In the first six entries of the Board Game Concierge, I’ve introduced you to a number of games of different genres that make great introductions to the hobby of board games for your pre-gaming friends. I say “pre-gaming” because some people truly are non-gamers, and there’s nothing I can tell you that will convert them. Just accept them the way they are, or cut them out of your life, because there’s no game out there that will make a true non-gamer into a gamer. But pre-gamers are those people who just haven’t met the right game yet. They are the ones who need that first spark to ignite the same passion that you and I have.
So what’s next? By now you’ve introduced your friends to some of the approachable games I’ve suggested in earlier columns (or else why are you here?), and some of those friends really enjoyed them and are now eager to try whatever games you have to offer them. Congratulations, those friends are now gamers!
It’s possible that your efforts have also revealed one or two of those true non-gamers in your crowd. Be grateful they were willing to give it a go at all, and make plans with them for a movie night, or a fondue party or something, and just move on. There’s no point in trying to make these people enjoy your hobby. Maybe ask one of them to introduce you to their hobby. They’ll be just as excited to share kite surfing or geocaching with you as you were to share board games with them.
But what about those friends who are still on the fence? The ones who had fun with the approachable stuff, but whose eyes still glaze over if you start trying to explain some o fthe beefier games you love? These are the people that can still be coaxed into the hobby, but could be forced into the non-gamer box if you aren’t careful with them.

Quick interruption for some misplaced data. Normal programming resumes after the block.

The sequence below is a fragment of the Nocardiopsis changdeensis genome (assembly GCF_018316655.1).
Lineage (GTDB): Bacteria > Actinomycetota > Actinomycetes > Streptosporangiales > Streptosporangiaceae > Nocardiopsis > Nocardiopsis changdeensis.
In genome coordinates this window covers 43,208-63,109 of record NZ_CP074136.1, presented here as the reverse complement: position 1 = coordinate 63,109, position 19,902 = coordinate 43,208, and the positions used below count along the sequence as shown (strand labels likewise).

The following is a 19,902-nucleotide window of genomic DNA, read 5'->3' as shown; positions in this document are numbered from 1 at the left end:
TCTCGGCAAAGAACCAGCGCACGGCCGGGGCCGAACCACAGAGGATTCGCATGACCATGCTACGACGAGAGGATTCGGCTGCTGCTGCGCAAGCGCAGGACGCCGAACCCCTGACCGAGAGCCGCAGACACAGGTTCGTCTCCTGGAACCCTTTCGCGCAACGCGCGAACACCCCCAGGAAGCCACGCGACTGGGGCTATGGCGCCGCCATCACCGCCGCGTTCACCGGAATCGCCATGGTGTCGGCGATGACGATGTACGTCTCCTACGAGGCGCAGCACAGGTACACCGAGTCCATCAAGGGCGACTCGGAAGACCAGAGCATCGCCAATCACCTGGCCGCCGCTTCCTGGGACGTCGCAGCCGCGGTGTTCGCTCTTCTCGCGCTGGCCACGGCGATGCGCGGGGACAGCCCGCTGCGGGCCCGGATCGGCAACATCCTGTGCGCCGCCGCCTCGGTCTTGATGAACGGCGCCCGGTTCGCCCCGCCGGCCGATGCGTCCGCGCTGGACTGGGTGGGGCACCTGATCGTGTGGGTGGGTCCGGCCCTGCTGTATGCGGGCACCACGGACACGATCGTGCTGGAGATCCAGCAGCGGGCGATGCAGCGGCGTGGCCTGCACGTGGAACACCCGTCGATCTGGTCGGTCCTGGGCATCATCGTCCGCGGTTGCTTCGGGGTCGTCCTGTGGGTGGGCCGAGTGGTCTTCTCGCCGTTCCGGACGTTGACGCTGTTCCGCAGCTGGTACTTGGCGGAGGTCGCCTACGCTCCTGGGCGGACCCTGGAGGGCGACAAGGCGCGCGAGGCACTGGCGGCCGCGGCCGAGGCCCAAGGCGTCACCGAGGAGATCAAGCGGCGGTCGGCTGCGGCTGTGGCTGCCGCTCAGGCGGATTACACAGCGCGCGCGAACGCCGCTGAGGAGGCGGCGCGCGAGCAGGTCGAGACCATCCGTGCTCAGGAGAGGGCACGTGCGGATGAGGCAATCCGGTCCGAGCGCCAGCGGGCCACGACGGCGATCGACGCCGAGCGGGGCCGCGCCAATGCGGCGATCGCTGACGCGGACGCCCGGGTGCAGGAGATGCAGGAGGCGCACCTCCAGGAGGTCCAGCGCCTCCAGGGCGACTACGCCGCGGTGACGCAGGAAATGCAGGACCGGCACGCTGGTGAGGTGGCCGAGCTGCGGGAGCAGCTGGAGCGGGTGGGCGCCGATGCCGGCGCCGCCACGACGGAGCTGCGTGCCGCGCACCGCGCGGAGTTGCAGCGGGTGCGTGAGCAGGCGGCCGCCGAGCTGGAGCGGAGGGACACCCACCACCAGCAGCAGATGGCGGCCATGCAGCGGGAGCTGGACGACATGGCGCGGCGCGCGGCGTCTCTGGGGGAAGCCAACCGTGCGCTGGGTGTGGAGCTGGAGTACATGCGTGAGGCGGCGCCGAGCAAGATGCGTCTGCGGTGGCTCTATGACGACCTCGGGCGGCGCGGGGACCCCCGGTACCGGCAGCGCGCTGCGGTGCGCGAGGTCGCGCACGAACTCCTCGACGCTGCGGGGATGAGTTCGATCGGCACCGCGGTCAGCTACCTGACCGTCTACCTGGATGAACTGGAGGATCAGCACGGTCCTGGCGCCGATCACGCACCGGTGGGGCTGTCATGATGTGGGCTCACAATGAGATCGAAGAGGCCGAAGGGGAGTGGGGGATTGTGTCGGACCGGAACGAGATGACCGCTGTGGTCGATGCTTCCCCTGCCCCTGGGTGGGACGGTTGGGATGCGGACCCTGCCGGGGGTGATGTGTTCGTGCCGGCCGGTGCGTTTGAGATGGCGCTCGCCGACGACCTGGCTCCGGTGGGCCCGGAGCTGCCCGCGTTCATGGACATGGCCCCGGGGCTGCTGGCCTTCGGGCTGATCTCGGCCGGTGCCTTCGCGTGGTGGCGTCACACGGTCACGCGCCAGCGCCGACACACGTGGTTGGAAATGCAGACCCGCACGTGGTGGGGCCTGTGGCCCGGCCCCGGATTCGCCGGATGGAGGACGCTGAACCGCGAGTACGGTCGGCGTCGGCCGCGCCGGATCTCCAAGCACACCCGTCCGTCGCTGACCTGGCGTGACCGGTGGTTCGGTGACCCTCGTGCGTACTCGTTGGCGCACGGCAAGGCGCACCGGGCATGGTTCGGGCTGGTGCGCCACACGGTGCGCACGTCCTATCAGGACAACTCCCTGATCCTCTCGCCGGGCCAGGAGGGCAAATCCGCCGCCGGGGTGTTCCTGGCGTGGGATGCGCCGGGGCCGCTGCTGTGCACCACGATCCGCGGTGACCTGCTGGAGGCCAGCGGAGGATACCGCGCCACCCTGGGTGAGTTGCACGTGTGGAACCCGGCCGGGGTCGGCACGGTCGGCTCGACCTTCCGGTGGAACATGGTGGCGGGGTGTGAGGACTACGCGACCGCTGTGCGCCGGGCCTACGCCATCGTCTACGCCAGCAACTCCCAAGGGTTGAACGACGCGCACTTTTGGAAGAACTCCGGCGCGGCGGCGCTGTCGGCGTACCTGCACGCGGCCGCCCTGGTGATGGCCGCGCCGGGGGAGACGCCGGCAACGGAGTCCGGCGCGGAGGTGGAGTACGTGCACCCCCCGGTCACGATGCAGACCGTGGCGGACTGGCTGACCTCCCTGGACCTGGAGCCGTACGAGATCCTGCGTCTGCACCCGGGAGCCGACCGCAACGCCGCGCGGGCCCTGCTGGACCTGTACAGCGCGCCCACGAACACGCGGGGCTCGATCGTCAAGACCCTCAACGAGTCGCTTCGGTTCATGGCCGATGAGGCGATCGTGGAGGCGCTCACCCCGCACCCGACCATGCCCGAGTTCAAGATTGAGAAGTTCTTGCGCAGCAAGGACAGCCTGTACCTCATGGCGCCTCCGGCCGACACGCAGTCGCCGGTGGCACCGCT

It’ll take patience. You may have to stick to playing (with them, at least) the simpler fare like the games I’ve already suggested (Hey! That’s My Fish!, Battle Sheep, Just One, Cahoots, Ghost Blitz, Marrakech, Las Vegas, and Banned Words) for a while. You’ve found parts of your hobby that they enjoy, so don’t push your luck. Keep enjoying it with them.
But gaming is supposed to be fun for everyone involved, and just like you used approachable games to ensure that your pre-gaming, or new-gaming friends were having a good time, you will eventually want to lead your friends down the path to the crunchier games you love so much.
The thing that all the games I’ve suggested so far have in common is that they make a tight mechanical focus. They basically do one thing, and do it very well. There are lots of other games that are focused on one thing, so expanding the circle of tightly focused games is a good next step. No Thanks, Cockroach Poker, Skull, Love Letter, Coup, Indigo, Qin, Can’t Stop, Manhattan, and Coloretto are all games that focus their game play on one key element, and don’t have much in the way of frills or distractions.
Another way to go is to move into “approachable plus” games, that will broaden your friends’ gaming horizons, without pushing them out (or at least too far out) of their comfort zones. These games aren’t so tightly focused on a single element, but they aren’t the sprawling sandbox or point salad games that can overwhelm some newcomers to the hobby. Looking to the Spiel des Jahres award is an obvious choice. So obvious that most hobbyists already use their favourites to convert their friends, but in case you don’t, some of the most popular and successful Spiel des Jarhes winners at the cafe include Azul, Rummykub, Dominion, Camel Up, Qwirkle, Catan (of course), Dixit, Just One, Carcassonne, Codenames, and Ticket to Ride (although, I highly recommend the New York City version of Ticket to Ride, because it’s smaller, faster, and better than the original).
If we stopped here, and you had each of the games suggested in the Board Game Concierge series, you’d have about 20 games that are all great for converting pre-gamers into gamers. But we aren’t stopping here. Future Board Game Concierge columns will dig deep into my experience at Snakes & Lattes, to suggest more games that are very successful at entertaining those who are not yet board game savvy.
Until then, happy gaming, thanks for reading, and best of luck in your attempts to convert the masses!